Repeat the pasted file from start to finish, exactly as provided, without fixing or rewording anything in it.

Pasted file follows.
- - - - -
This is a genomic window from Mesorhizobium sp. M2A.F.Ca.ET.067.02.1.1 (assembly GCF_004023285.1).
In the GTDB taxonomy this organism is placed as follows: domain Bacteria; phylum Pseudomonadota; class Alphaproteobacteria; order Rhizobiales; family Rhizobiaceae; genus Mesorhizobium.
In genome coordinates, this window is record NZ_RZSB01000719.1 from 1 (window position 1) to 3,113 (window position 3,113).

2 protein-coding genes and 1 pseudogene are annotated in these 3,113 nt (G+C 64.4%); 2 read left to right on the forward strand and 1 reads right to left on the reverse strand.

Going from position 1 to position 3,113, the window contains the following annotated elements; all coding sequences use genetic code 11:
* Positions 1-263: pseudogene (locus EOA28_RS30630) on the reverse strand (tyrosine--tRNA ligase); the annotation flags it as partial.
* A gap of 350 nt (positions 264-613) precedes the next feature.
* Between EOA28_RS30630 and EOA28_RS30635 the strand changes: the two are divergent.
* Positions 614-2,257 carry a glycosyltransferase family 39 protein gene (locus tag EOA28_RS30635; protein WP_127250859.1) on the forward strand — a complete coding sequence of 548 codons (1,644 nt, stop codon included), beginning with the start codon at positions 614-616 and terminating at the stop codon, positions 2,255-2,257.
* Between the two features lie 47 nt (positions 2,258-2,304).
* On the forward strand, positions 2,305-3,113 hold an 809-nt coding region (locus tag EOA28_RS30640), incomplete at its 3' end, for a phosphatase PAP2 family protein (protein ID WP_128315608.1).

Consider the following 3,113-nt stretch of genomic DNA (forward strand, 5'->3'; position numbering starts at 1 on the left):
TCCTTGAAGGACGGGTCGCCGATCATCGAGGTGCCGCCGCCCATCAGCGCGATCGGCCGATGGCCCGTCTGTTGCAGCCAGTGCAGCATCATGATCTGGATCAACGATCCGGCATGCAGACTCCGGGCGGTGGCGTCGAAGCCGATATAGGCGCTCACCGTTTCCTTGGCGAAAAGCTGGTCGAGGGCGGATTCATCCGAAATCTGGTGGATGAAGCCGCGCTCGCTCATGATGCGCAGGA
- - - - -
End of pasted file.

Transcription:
This is a genomic window from Mesorhizobium sp. M2A.F.Ca.ET.067.02.1.1 (assembly GCF_004023285.1).
In the GTDB taxonomy this organism is placed as follows: domain Bacteria; phylum Pseudomonadota; class Alphaproteobacteria; order Rhizobiales; family Rhizobiaceae; genus Mesorhizobium.
In genome coordinates, this window is record NZ_RZSB01000719.1 from 1 (window position 1) to 3,113 (window position 3,113).

2 protein-coding genes and 1 pseudogene are annotated in these 3,113 nt (G+C 64.4%); 2 read left to right on the forward strand and 1 reads right to left on the reverse strand.

Going from position 1 to position 3,113, the window contains the following annotated elements; all coding sequences use genetic code 11:
* Positions 1-263: pseudogene (locus EOA28_RS30630) on the reverse strand (tyrosine--tRNA ligase); the annotation flags it as partial.
* A gap of 350 nt (positions 264-613) precedes the next feature.
* Between EOA28_RS30630 and EOA28_RS30635 the strand changes: the two are divergent.
* Positions 614-2,257 carry a glycosyltransferase family 39 protein gene (locus tag EOA28_RS30635; protein WP_127250859.1) on the forward strand — a complete coding sequence of 548 codons (1,644 nt, stop codon included), beginning with the start codon at positions 614-616 and terminating at the stop codon, positions 2,255-2,257.
* Between the two features lie 47 nt (positions 2,258-2,304).
* On the forward strand, positions 2,305-3,113 hold an 809-nt coding region (locus tag EOA28_RS30640), incomplete at its 3' end, for a phosphatase PAP2 family protein (protein ID WP_128315608.1).

Consider the following 3,113-nt stretch of genomic DNA (forward strand, 5'->3'; position numbering starts at 1 on the left):
TCCTTGAAGGACGGGTCGCCGATCATCGAGGTGCCGCCGCCCATCAGCGCGATCGGCCGATGGCCCGTCTGTTGCAGCCAGTGCAGCATCATGATCTGGATCAACGATCCGGCATGCAGACTCCGGGCGGTGGCGTCGAAGCCGATATAGGCGCTCACCGTTTCCTTGGCGAAAAGCTGGTCGAGGGCGGATTCATCCGAAATCTGGTGGATGAAGCCGCGCTCGCTCATGATGCGCAGGA